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A round of applause to the Tor project

A round of applause to the Tor project

May 12 2017

My congratulations to the authors of the Tor project. I didn't manage to find any errors after the analysis by PVS-Studio static code analyzer. We write such words very rarely, so the authors may really be proud. They do deserve a medal for the high-quality code.


This is not the first time when we check Tor using PVS-Studio analyzer. The previous check was in 2012, after that I wrote a small post: "Security, security! But do you test it?" Interesting enough, 5 years ago I could find errors, but now they are not there.

Over the past 5 years we have significantly developed the diagnostic capabilities of PVS-Studio, and it learned to identify new patterns of errors, such as memory leaks, dead code, incorrect processing of the strings of BSTR type and much more. We easily find error in the code of such projects as GCC, LLVM, C++ REST SDK, GDB, Qt, Chromium, Linux kernel (see the list of articles). But we couldn't write anything about errors in Tor!

What does it show? The authors of the project started taking the quality of the code very seriously.

There were also cases when we didn't find any errors first, but when the analyzer became more powerful, we managed to find them. This is the first case, when we used to detect errors, but now they are not. Tor developers did a really great job! They are really an example for other programmers.

A couple of words about the check itself. We checked the latest version of the Tor source code at the time of writing this article. We used PVS-Studio, version 6.15 for the analysis. The analyzer issued a certain number of warnings, but they aren't very useful, as these are mostly false positives. Having studies the report, I noted down 9 patterns of false positives, that will help us improve the analyzer. It turned out that it wasn't the check of Tor project, but rather the additional testing of PVS-Studio.

As I have said, there were some warnings, which weren't really false positives, but there is no real use in them. A simple example:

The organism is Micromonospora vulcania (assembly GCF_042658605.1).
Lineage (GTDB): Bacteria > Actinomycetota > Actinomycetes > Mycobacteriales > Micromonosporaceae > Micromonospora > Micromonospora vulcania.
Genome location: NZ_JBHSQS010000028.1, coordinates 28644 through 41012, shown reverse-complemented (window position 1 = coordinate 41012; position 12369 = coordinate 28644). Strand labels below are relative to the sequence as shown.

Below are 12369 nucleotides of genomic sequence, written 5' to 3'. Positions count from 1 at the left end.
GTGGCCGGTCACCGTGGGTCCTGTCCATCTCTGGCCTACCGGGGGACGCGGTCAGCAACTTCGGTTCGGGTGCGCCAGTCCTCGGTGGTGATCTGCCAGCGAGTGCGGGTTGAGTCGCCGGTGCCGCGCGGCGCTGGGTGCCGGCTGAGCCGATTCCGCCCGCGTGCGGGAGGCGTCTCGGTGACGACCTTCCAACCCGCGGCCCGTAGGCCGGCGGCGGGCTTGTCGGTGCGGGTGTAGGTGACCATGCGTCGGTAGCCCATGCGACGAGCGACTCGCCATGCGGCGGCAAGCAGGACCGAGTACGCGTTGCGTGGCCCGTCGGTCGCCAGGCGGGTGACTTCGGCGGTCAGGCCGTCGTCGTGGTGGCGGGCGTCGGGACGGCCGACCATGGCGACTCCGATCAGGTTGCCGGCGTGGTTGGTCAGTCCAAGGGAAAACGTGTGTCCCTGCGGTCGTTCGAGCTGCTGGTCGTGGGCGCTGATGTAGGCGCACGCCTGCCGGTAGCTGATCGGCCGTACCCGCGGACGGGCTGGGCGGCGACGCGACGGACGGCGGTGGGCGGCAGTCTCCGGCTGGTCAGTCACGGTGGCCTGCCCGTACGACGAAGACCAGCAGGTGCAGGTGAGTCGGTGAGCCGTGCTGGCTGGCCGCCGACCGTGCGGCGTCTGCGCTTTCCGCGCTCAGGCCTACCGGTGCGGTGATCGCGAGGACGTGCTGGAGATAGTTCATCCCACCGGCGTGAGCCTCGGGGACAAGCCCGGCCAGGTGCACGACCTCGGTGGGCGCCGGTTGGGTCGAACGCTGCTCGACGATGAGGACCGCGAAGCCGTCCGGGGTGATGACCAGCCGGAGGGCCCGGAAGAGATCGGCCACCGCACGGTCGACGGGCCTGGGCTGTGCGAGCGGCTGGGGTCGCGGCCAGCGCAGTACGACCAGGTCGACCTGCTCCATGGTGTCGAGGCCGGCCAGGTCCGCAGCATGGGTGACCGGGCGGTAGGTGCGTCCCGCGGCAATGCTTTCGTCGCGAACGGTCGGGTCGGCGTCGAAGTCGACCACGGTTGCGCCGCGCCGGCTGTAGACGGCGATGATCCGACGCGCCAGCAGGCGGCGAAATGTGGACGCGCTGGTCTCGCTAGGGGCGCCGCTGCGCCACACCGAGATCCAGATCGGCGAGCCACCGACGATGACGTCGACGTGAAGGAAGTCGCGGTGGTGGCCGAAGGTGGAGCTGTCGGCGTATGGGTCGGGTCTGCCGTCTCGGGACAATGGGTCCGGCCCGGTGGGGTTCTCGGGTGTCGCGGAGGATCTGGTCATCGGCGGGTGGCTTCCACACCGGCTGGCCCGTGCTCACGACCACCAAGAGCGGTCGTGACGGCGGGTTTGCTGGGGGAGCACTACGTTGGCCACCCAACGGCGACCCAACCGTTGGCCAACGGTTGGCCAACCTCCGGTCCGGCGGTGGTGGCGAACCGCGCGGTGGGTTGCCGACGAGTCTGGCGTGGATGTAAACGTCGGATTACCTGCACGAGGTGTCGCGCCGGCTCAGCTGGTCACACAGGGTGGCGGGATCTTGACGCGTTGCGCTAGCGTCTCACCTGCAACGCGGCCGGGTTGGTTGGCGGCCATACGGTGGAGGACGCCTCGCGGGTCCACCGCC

ssize_t read_all(...., size_t count, ....)
  if (count > SIZE_T_CEILING || count > SSIZE_MAX) {

The analyzer issues a warning: V590 Consider inspecting this expression. The expression is excessive or contains a misprint. util.c 2116

Let's take a look after expanding the macros:

if (count > ((size_t)(0x7fffffffffffffffL -16)) ||
    count > 0x7fffffffffffffffL) {

Yes, the code is redundant: the second comparison can be removed. However, it's clear that there is no need to fix this code, because this check may be useful with other values of the constants. Which means that it is a false positive, but we don't know how to teach the analyzer to ignore such fragments.

There are some meaningful warnings, but they aren't enough to write an article with the title "Bugs in Tor project". One of such cases:

const char *err = strchr(cp, ':')+2;

The assert would never work. Even if the function strchr returns NULL, then the pointer err will store an invalid value ((char *)2), but it won't be NULL. It would be correct to write the following:

const char *err = strchr(cp, ':');
err += 2;

However, as I understand, the function strchr will never return NULL, and the check is written just in case.

I could note just one warning out of all of them, which indicates an error. Let's consider the following code fragment:

static time_t
edge_of_accounting_period_containing(time_t now, int get_end)
  case UNIT_MONTH: {
    if (tm.tm_mday < cfg_start_day ||
        (tm.tm_mday < cfg_start_day && before)) {

PVS-Studio warning: V686 A pattern was detected: (tm.tm_mday < cfg_start_day) || ((tm.tm_mday < cfg_start_day) && ...). The expression is excessive or contains a logical error. hibernate.c 333

The check can be simplified to:

if (tm.tm_mday < cfg_start_day) {

Perhaps, there is a typo or a logical error in this condition.

There is nothing more I could write about. There is a change that I could have inadvertently skipped some error, but this wouldn't change the overall picture. Checking other open source projects, we find dozens and even hundreds errors. At this point we have more than 10 000 bugs in our collection, found in various open source projects. I would be happy to find some in Tor, and then describe 20-30 of the most interesting of them, but I couldn't. Once more, the authors of the project did a great job.

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